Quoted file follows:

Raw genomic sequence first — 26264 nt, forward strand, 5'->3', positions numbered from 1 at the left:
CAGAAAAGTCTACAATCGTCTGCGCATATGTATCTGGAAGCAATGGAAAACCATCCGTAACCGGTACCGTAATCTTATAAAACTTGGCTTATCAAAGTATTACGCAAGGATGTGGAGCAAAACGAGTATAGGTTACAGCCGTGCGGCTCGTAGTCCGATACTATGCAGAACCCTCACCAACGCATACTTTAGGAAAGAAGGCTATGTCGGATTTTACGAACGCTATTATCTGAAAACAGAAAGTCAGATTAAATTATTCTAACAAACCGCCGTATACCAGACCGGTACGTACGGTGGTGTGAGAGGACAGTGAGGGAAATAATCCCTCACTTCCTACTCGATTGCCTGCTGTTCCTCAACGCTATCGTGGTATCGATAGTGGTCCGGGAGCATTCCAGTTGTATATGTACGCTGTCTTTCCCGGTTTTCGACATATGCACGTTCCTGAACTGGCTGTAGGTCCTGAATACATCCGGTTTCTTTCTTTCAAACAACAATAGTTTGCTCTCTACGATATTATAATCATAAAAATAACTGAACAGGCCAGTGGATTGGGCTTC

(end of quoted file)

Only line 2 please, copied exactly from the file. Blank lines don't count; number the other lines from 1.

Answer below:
CAGAAAAGTCTACAATCGTCTGCGCATATGTATCTGGAAGCAATGGAAAACCATCCGTAACCGGTACCGTAATCTTATAAAACTTGGCTTATCAAAGTATTACGCAAGGATGTGGAGCAAAACGAGTATAGGTTACAGCCGTGCGGCTCGTAGTCCGATACTATGCAGAACCCTCACCAACGCATACTTTAGGAAAGAAGGCTATGTCGGATTTTACGAACGCTATTATCTGAAAACAGAAAGTCAGATTAAATTATTCTAACAAACCGCCGTATACCAGACCGGTACGTACGGTGGTGTGAGAGGACAGTGAGGGAAATAATCCCTCACTTCCTACTCGATTGCCTGCTGTTCCTCAACGCTATCGTGGTATCGATAGTGGTCCGGGAGCATTCCAGTTGTATATGTACGCTGTCTTTCCCGGTTTTCGACATATGCACGTTCCTGAACTGGCTGTAGGTCCTGAATACATCCGGTTTCTTTCTTTCAAACAACAATAGTTTGCTCTCTACGATATTATAATCATAAAAATAACTGAACAGGCCAGTGGATTGGGCTTC